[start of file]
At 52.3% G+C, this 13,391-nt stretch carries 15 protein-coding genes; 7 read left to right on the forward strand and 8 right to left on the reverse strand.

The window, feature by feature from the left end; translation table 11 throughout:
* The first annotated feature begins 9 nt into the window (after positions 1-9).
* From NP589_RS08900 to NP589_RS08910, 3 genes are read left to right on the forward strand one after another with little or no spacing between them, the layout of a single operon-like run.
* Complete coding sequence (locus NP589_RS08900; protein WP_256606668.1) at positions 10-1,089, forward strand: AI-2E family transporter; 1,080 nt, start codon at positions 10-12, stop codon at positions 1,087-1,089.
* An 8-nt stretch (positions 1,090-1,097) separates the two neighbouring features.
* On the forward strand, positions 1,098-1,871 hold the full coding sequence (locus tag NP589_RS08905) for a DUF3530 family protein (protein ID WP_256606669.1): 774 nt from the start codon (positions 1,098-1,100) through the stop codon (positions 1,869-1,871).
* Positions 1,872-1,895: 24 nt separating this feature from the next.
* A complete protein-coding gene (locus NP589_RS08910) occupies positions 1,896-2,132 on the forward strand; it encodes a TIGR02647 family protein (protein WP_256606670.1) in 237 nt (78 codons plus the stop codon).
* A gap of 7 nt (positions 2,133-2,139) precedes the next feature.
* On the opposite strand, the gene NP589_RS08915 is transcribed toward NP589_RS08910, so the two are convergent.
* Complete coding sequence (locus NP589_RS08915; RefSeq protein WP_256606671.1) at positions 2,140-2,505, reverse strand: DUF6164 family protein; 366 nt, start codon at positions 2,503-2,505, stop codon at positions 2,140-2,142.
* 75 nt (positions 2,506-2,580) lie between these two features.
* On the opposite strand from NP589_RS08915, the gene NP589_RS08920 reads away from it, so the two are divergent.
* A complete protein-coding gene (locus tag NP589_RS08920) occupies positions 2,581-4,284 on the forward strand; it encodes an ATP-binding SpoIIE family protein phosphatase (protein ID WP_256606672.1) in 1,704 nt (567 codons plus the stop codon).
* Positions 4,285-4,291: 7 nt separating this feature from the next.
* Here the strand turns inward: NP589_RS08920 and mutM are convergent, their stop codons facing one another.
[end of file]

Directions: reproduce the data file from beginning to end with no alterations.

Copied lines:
At 52.3% G+C, this 13,391-nt stretch carries 15 protein-coding genes; 7 read left to right on the forward strand and 8 right to left on the reverse strand.

The window, feature by feature from the left end; translation table 11 throughout:
* The first annotated feature begins 9 nt into the window (after positions 1-9).
* From NP589_RS08900 to NP589_RS08910, 3 genes are read left to right on the forward strand one after another with little or no spacing between them, the layout of a single operon-like run.
* Complete coding sequence (locus NP589_RS08900; protein WP_256606668.1) at positions 10-1,089, forward strand: AI-2E family transporter; 1,080 nt, start codon at positions 10-12, stop codon at positions 1,087-1,089.
* An 8-nt stretch (positions 1,090-1,097) separates the two neighbouring features.
* On the forward strand, positions 1,098-1,871 hold the full coding sequence (locus tag NP589_RS08905) for a DUF3530 family protein (protein ID WP_256606669.1): 774 nt from the start codon (positions 1,098-1,100) through the stop codon (positions 1,869-1,871).
* Positions 1,872-1,895: 24 nt separating this feature from the next.
* A complete protein-coding gene (locus NP589_RS08910) occupies positions 1,896-2,132 on the forward strand; it encodes a TIGR02647 family protein (protein WP_256606670.1) in 237 nt (78 codons plus the stop codon).
* A gap of 7 nt (positions 2,133-2,139) precedes the next feature.
* On the opposite strand, the gene NP589_RS08915 is transcribed toward NP589_RS08910, so the two are convergent.
* Complete coding sequence (locus NP589_RS08915; RefSeq protein WP_256606671.1) at positions 2,140-2,505, reverse strand: DUF6164 family protein; 366 nt, start codon at positions 2,503-2,505, stop codon at positions 2,140-2,142.
* 75 nt (positions 2,506-2,580) lie between these two features.
* On the opposite strand from NP589_RS08915, the gene NP589_RS08920 reads away from it, so the two are divergent.
* A complete protein-coding gene (locus tag NP589_RS08920) occupies positions 2,581-4,284 on the forward strand; it encodes an ATP-binding SpoIIE family protein phosphatase (protein ID WP_256606672.1) in 1,704 nt (567 codons plus the stop codon).
* Positions 4,285-4,291: 7 nt separating this feature from the next.
* Here the strand turns inward: NP589_RS08920 and mutM are convergent, their stop codons facing one another.